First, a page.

These are some of the most common scams that should ring alarm bells:

Tax arrears

Geneva officials have alerted taxpayers not to fall victim to telephone scams where the callers identify themselves as employees of the cantonal tax office. The person is told that he or she owes money for unpaid taxes, and callers demand the number of the bank account to withdraw the amount owed.

In case the taxpayer refuses, fake employees threaten the victim with a 200,000-franc fine. If the person is elderly — often the most vulnerable victim — the scammers exert pressure by saying their social security payments will be suspended until payment is made.   

Geneva authorities urge the public to inform the police if they receive such a phone call.

READ MORE: Switzerland: Zug residents receive fake letters telling them to quarantine

Package delivery against payment

You may receive an email, supposedly from well-known parcel delivery services, notifying you that a package addressed to you will be delivered once payment is made.

The parcel notification email contains a link to a page asking for credit card details or to activate a service on the mobile phone by sending a text message.

IT support

A caller pretending to be an employee of Microsoft or another IT company tells you that your computer is infected with a virus and new software has to be installed.

The aim of these cyber-attackers is to trick you into downloading a program that will give them access to your computer. 

In most cases, the callers will also try to sell you software licence or another service by asking for your credit card information.

Competitions and prizes

You may get emails, allegedly from well-known Swiss retailers, promising you vouchers for expensive prizes. But in order to receive them, personal data such as credit card details, name, email address, and mobile phone number have to be entered on a fake website.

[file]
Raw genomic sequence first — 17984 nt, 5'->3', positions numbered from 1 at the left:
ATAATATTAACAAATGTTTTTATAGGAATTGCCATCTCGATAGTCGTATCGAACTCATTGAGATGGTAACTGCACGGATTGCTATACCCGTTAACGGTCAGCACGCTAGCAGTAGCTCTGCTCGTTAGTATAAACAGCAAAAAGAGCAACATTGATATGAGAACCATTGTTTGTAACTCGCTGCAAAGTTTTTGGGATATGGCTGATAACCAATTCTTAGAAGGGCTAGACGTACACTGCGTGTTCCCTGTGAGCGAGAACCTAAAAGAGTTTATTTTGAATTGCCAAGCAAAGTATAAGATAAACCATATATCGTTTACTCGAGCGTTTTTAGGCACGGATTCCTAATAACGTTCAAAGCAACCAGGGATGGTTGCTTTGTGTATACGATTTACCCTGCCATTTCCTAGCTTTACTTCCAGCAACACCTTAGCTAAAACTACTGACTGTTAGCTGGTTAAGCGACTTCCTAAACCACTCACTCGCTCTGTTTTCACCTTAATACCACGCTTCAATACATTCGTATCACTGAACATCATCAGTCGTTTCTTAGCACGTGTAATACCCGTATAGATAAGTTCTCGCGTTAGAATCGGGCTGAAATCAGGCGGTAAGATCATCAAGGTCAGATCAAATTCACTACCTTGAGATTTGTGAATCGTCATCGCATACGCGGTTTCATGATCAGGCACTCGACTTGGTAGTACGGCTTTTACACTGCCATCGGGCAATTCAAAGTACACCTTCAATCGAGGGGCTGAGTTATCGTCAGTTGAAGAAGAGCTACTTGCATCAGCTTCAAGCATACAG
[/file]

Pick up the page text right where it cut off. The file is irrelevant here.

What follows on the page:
The fee is immediately charged to your credit card and, unbeknownst to you, you will take out an expensive long-term subscription to a product or service you may or may not get.

The list of all the current scams in Switzerland is here.

If you receive any of the above or similar messages by post, email or phone, the NCSC advises to:

  • Ignore these messages by hanging up the phone and / or deleting emails, moving them to the Spam folder
  • Never give out your credit card number or bank account information to people you don’t know
  • If you did give your card number, contact your credit card company immediately to have the card blocked. Likewise, if you gave out your banking details, get in touch with your bank.
  • In the event of financial loss, the NCSC recommends filing a criminal complaint with the cantonal prosecution authorities. You can search for police stations in your area and their telephone numbers on the Police website.

A good rule to remember is that if an offer or a deal sound too good to be true, or if threats and pressure are involved, they are more than likely scams.

READ MORE: Swiss public warned about fake emails sent from banks and police